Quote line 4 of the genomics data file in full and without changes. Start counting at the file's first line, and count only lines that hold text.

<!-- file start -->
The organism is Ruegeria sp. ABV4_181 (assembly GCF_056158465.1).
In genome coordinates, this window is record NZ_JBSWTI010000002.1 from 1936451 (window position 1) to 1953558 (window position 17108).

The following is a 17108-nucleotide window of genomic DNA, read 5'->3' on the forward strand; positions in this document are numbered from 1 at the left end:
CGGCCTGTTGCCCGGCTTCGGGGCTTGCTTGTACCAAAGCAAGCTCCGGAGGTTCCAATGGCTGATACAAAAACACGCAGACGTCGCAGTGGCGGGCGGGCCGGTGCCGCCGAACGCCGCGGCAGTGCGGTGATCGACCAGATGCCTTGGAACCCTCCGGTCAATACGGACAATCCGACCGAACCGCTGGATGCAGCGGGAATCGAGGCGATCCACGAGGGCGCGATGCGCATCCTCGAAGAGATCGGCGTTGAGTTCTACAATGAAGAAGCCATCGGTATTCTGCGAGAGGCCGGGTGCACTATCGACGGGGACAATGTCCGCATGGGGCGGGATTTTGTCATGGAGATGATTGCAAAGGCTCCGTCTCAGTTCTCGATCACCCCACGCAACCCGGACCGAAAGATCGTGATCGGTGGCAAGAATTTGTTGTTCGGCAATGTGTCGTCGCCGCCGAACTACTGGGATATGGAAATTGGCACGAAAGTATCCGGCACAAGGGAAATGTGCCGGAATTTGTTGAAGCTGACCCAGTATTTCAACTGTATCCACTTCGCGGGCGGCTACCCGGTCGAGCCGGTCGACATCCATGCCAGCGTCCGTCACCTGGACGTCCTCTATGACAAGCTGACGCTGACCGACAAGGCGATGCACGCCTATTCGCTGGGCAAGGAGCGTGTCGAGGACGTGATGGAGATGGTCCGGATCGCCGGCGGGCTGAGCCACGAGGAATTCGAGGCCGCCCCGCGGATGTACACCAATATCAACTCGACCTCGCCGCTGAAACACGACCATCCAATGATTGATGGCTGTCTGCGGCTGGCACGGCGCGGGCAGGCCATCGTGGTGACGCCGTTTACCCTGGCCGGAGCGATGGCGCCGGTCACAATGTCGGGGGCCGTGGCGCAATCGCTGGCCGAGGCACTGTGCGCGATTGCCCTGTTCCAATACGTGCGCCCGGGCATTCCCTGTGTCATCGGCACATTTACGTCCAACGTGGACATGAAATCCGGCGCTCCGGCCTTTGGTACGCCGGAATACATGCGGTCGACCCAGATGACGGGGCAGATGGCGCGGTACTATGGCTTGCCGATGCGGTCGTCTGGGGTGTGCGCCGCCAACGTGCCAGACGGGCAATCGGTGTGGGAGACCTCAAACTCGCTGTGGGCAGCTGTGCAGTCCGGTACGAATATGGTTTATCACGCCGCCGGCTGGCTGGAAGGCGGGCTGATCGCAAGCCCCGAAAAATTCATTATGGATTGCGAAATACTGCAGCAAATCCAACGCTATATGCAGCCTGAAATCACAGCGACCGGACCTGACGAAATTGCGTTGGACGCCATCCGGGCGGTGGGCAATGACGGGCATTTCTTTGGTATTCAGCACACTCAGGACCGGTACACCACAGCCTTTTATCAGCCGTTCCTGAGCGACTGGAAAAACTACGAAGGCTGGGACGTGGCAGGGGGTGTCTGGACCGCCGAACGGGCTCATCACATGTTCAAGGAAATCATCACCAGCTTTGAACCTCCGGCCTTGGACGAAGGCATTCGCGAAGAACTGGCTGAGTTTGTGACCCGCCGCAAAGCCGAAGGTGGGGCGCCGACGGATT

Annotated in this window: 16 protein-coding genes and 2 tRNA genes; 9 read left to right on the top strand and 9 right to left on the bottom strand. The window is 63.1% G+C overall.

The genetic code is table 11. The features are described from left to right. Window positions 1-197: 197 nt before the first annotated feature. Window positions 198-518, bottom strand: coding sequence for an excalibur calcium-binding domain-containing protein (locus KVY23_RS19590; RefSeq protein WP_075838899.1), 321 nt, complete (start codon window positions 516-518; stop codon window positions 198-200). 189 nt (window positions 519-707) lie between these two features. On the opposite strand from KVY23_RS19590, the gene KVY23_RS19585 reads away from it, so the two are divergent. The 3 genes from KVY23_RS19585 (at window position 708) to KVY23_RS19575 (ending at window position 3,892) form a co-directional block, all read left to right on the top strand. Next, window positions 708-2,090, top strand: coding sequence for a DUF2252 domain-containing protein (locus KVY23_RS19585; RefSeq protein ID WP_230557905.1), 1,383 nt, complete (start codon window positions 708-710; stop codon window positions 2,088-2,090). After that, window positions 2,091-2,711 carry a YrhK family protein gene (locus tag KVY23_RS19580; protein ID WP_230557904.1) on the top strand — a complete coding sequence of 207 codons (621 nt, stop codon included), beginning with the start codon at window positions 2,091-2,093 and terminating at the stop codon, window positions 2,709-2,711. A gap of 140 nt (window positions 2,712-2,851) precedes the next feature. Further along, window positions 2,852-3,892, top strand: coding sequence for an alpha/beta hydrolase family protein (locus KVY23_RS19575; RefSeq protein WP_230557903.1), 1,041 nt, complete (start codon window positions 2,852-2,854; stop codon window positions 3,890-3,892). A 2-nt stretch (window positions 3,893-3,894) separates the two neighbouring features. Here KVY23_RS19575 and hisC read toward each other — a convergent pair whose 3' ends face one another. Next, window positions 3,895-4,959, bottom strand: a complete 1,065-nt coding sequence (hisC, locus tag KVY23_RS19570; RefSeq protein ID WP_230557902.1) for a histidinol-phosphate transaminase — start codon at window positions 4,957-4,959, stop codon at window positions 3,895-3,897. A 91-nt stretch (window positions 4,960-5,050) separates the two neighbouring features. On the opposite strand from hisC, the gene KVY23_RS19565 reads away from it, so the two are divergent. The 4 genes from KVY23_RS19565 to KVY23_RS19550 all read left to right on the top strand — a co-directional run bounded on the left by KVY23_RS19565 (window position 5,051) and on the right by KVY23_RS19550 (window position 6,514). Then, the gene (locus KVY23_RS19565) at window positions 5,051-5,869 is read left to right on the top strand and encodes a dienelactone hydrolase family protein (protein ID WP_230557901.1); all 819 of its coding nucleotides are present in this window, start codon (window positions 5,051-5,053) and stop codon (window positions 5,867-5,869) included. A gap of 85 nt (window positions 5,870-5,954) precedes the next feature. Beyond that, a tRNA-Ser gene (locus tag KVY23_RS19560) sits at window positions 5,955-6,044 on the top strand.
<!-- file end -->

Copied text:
CGGCCTGTTGCCCGGCTTCGGGGCTTGCTTGTACCAAAGCAAGCTCCGGAGGTTCCAATGGCTGATACAAAAACACGCAGACGTCGCAGTGGCGGGCGGGCCGGTGCCGCCGAACGCCGCGGCAGTGCGGTGATCGACCAGATGCCTTGGAACCCTCCGGTCAATACGGACAATCCGACCGAACCGCTGGATGCAGCGGGAATCGAGGCGATCCACGAGGGCGCGATGCGCATCCTCGAAGAGATCGGCGTTGAGTTCTACAATGAAGAAGCCATCGGTATTCTGCGAGAGGCCGGGTGCACTATCGACGGGGACAATGTCCGCATGGGGCGGGATTTTGTCATGGAGATGATTGCAAAGGCTCCGTCTCAGTTCTCGATCACCCCACGCAACCCGGACCGAAAGATCGTGATCGGTGGCAAGAATTTGTTGTTCGGCAATGTGTCGTCGCCGCCGAACTACTGGGATATGGAAATTGGCACGAAAGTATCCGGCACAAGGGAAATGTGCCGGAATTTGTTGAAGCTGACCCAGTATTTCAACTGTATCCACTTCGCGGGCGGCTACCCGGTCGAGCCGGTCGACATCCATGCCAGCGTCCGTCACCTGGACGTCCTCTATGACAAGCTGACGCTGACCGACAAGGCGATGCACGCCTATTCGCTGGGCAAGGAGCGTGTCGAGGACGTGATGGAGATGGTCCGGATCGCCGGCGGGCTGAGCCACGAGGAATTCGAGGCCGCCCCGCGGATGTACACCAATATCAACTCGACCTCGCCGCTGAAACACGACCATCCAATGATTGATGGCTGTCTGCGGCTGGCACGGCGCGGGCAGGCCATCGTGGTGACGCCGTTTACCCTGGCCGGAGCGATGGCGCCGGTCACAATGTCGGGGGCCGTGGCGCAATCGCTGGCCGAGGCACTGTGCGCGATTGCCCTGTTCCAATACGTGCGCCCGGGCATTCCCTGTGTCATCGGCACATTTACGTCCAACGTGGACATGAAATCCGGCGCTCCGGCCTTTGGTACGCCGGAATACATGCGGTCGACCCAGATGACGGGGCAGATGGCGCGGTACTATGGCTTGCCGATGCGGTCGTCTGGGGTGTGCGCCGCCAACGTGCCAGACGGGCAATCGGTGTGGGAGACCTCAAACTCGCTGTGGGCAGCTGTGCAGTCCGGTACGAATATGGTTTATCACGCCGCCGGCTGGCTGGAAGGCGGGCTGATCGCAAGCCCCGAAAAATTCATTATGGATTGCGAAATACTGCAGCAAATCCAACGCTATATGCAGCCTGAAATCACAGCGACCGGACCTGACGAAATTGCGTTGGACGCCATCCGGGCGGTGGGCAATGACGGGCATTTCTTTGGTATTCAGCACACTCAGGACCGGTACACCACAGCCTTTTATCAGCCGTTCCTGAGCGACTGGAAAAACTACGAAGGCTGGGACGTGGCAGGGGGTGTCTGGACCGCCGAACGGGCTCATCACATGTTCAAGGAAATCATCACCAGCTTTGAACCTCCGGCCTTGGACGAAGGCATTCGCGAAGAACTGGCTGAGTTTGTGACCCGCCGCAAAGCCGAAGGTGGGGCGCCGACGGATT